Monday, May 30, 2016

Something Different

I love short stories, but for some reason, I've never been able to write them. It was as though the ideas and concepts that I came up with were too broad in scope, and didn't lend themselves to shorter works. For years, I tried without success to write something small that still made an impact, with little success.

Until now.

For some reason, this month that all changed. Along with working on my current novel, I've managed to hammer out some short stories as well. You won't see those on the progress meter, since they come and go so fast (by their very nature, I suppose), but I have updated the Bookshelf page to add the short fiction I've managed to finish.

Do I have enough to consider a collection? Hardly, nor would I right out of the gate. But there are anthologies looking for submissions all the time, and now I can finally start looking at those in addition to the longer stuff I'm doing.

So if you're curious, feel free to check it out. And if anything happens with any of them, I'll be sure to let you know. I'm just happy I seem to have overcome that particular block so I can have a broader range of outlets for the sometimes nutty ideas that come to mind!

Sunday, May 15, 2016

The Ink is Drying...

...and so I'm thrilled to announce that The Journal of Jeremy Todd has officially been picked up by Sinister Grin Press for release in 2017!

I don't have specifics on a release date or anything like that; it's still exceptionally early in the game. But you can rest assured I'll be providing that information as soon as I have it.

I think it's safe to say I'm overjoyed to have my name alongside influences of mine like Kristopher Rufty, Jonathan Janz, and Ron Kelly, not to mention some of the awesome writers I've discovered through them like Michelle Garza and Melissa Lason, David Bernstein, and Brett McBean.

Thanks to Tristan, Matt, Travis, and the rest of the SGP crew for taking a chance on me, and I look forward to working with you!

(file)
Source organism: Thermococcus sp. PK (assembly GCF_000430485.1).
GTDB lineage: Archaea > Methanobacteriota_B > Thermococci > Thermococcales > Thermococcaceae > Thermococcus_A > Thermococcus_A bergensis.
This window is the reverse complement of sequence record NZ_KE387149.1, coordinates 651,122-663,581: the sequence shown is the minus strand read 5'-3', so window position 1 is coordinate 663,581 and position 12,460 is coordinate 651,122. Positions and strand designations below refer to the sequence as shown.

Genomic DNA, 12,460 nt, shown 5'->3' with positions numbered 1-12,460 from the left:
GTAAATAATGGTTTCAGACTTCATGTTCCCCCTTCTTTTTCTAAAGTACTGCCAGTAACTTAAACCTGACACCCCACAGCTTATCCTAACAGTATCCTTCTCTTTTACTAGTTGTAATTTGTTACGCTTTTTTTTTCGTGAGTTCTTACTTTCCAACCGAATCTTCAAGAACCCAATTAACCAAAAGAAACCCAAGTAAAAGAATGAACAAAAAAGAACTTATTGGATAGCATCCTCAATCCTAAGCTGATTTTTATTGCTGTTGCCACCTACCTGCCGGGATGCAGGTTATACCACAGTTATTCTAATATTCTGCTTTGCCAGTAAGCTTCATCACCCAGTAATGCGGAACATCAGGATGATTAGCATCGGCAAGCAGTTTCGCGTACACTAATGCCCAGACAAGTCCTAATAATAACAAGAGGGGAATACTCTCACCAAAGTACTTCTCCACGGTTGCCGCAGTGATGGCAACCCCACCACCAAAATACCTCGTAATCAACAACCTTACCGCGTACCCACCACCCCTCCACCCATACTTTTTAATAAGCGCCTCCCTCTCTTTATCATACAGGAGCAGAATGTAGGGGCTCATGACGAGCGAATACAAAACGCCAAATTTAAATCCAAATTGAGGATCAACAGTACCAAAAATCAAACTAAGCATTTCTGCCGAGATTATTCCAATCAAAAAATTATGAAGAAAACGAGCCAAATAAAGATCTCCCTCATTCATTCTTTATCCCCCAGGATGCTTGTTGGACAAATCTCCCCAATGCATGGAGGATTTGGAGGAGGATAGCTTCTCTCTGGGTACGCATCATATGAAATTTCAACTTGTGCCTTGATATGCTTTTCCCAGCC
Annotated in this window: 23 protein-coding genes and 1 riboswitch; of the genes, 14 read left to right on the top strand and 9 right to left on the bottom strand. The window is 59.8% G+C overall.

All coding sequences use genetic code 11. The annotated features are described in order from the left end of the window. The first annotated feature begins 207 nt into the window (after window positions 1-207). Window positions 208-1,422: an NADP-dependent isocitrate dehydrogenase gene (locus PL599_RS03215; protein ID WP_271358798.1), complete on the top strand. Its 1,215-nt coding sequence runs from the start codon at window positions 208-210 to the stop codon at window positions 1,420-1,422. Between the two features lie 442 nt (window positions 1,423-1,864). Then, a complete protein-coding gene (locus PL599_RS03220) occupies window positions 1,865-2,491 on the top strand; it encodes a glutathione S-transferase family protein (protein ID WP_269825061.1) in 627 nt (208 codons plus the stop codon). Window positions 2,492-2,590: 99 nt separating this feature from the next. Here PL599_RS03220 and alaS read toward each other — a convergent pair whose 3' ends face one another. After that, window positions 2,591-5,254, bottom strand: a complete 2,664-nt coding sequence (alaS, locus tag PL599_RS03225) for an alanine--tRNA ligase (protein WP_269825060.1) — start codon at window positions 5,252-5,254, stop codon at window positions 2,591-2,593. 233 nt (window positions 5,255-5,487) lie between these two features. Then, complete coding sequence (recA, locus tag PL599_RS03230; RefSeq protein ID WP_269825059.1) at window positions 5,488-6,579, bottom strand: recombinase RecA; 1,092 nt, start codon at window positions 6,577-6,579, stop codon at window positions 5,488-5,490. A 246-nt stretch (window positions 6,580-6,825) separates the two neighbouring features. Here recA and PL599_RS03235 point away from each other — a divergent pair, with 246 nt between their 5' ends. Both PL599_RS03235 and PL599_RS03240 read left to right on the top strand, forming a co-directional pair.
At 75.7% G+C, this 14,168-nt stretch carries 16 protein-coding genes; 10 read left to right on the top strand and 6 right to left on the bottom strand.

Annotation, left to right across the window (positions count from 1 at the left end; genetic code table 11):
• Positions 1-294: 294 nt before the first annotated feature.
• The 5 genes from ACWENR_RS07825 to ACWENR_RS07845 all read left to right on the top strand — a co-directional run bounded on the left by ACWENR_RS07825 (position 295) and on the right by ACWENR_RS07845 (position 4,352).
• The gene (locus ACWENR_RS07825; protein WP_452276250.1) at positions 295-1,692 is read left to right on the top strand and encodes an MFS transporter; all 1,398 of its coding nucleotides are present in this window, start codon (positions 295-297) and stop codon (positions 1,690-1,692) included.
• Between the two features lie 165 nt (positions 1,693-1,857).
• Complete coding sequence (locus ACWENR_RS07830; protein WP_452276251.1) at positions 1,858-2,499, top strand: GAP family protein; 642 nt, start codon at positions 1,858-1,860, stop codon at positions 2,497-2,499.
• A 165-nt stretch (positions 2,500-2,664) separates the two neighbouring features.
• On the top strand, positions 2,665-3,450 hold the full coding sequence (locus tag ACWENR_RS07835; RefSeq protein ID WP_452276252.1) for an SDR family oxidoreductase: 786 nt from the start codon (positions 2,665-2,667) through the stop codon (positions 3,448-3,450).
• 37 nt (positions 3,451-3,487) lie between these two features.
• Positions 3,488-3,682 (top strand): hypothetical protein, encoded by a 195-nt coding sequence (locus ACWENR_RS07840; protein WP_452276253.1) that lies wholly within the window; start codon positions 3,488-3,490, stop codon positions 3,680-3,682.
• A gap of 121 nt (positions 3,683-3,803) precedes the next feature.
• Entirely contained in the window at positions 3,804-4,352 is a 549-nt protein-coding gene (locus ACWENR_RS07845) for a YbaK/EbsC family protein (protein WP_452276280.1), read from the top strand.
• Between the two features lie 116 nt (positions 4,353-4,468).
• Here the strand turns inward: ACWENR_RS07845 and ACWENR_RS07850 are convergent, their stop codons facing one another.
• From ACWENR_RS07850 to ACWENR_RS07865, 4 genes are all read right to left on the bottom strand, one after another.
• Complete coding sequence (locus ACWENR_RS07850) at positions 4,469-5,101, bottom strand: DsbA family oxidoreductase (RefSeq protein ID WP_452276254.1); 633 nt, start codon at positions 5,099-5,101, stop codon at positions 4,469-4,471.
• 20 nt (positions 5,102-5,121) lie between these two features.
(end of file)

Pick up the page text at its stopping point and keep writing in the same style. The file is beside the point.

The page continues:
Wednesday, May 11, 2016

The Sisters of Slaughter Strike Mayan Gold

I haven't actually done a book review on here in a while, so I think maybe it's time. And what a tale to break back into it with!

Full disclosure: I was given a pre-release copy of this, but that in no way affects this review.

I'd heard the names Michelle Garza and Melissa Lason before, but unfortunately hadn't had the privilege of reading any of their work until I got a hold of Mayan Blue, their first novel-length story coming May 25 from Sinister Grin Press. I knew they'd been given the appellation "The Sisters of Slaughter", but for some reason I still wasn't sure what to expect.

I definitely understand the nickname now.

Once the action begins, not far into the book, it just doesn't let up. These two show no quarter dragging the characters--and by extension, the reader--into the depths of the Mayan version of Hell. There's a vividness to the scenes they craft that made me want to make sure I was reading in full daylight, or at least with most of the lights on. Before long, I could swear I smelled the rot and decay, and  kept remembering the old tagline for Last House on the Left, only modified for the format: it's only a story, it's only a story....